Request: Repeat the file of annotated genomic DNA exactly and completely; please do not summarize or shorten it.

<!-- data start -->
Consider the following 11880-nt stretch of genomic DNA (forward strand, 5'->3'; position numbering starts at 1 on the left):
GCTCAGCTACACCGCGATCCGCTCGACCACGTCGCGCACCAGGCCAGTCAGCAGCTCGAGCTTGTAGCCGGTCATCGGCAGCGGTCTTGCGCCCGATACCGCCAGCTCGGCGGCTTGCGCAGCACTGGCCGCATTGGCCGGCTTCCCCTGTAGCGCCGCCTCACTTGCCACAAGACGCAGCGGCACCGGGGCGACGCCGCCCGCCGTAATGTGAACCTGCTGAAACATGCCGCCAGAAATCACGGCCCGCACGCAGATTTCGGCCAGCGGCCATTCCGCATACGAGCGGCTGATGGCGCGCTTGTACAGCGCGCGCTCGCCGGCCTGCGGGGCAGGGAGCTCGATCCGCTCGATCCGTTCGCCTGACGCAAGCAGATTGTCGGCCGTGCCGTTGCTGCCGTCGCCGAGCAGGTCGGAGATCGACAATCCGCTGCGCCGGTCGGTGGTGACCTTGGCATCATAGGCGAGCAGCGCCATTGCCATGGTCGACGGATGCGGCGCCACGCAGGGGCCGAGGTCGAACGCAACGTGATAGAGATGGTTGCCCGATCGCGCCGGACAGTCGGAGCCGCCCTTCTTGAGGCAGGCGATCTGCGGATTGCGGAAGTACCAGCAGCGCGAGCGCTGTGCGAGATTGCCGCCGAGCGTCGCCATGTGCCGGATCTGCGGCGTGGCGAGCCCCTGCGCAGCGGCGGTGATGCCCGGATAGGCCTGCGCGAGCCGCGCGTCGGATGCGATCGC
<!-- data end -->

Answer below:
Consider the following 11880-nt stretch of genomic DNA (forward strand, 5'->3'; position numbering starts at 1 on the left):
GCTCAGCTACACCGCGATCCGCTCGACCACGTCGCGCACCAGGCCAGTCAGCAGCTCGAGCTTGTAGCCGGTCATCGGCAGCGGTCTTGCGCCCGATACCGCCAGCTCGGCGGCTTGCGCAGCACTGGCCGCATTGGCCGGCTTCCCCTGTAGCGCCGCCTCACTTGCCACAAGACGCAGCGGCACCGGGGCGACGCCGCCCGCCGTAATGTGAACCTGCTGAAACATGCCGCCAGAAATCACGGCCCGCACGCAGATTTCGGCCAGCGGCCATTCCGCATACGAGCGGCTGATGGCGCGCTTGTACAGCGCGCGCTCGCCGGCCTGCGGGGCAGGGAGCTCGATCCGCTCGATCCGTTCGCCTGACGCAAGCAGATTGTCGGCCGTGCCGTTGCTGCCGTCGCCGAGCAGGTCGGAGATCGACAATCCGCTGCGCCGGTCGGTGGTGACCTTGGCATCATAGGCGAGCAGCGCCATTGCCATGGTCGACGGATGCGGCGCCACGCAGGGGCCGAGGTCGAACGCAACGTGATAGAGATGGTTGCCCGATCGCGCCGGACAGTCGGAGCCGCCCTTCTTGAGGCAGGCGATCTGCGGATTGCGGAAGTACCAGCAGCGCGAGCGCTGTGCGAGATTGCCGCCGAGCGTCGCCATGTGCCGGATCTGCGGCGTGGCGAGCCCCTGCGCAGCGGCGGTGATGCCCGGATAGGCCTGCGCGAGCCGCGCGTCGGATGCGATCGC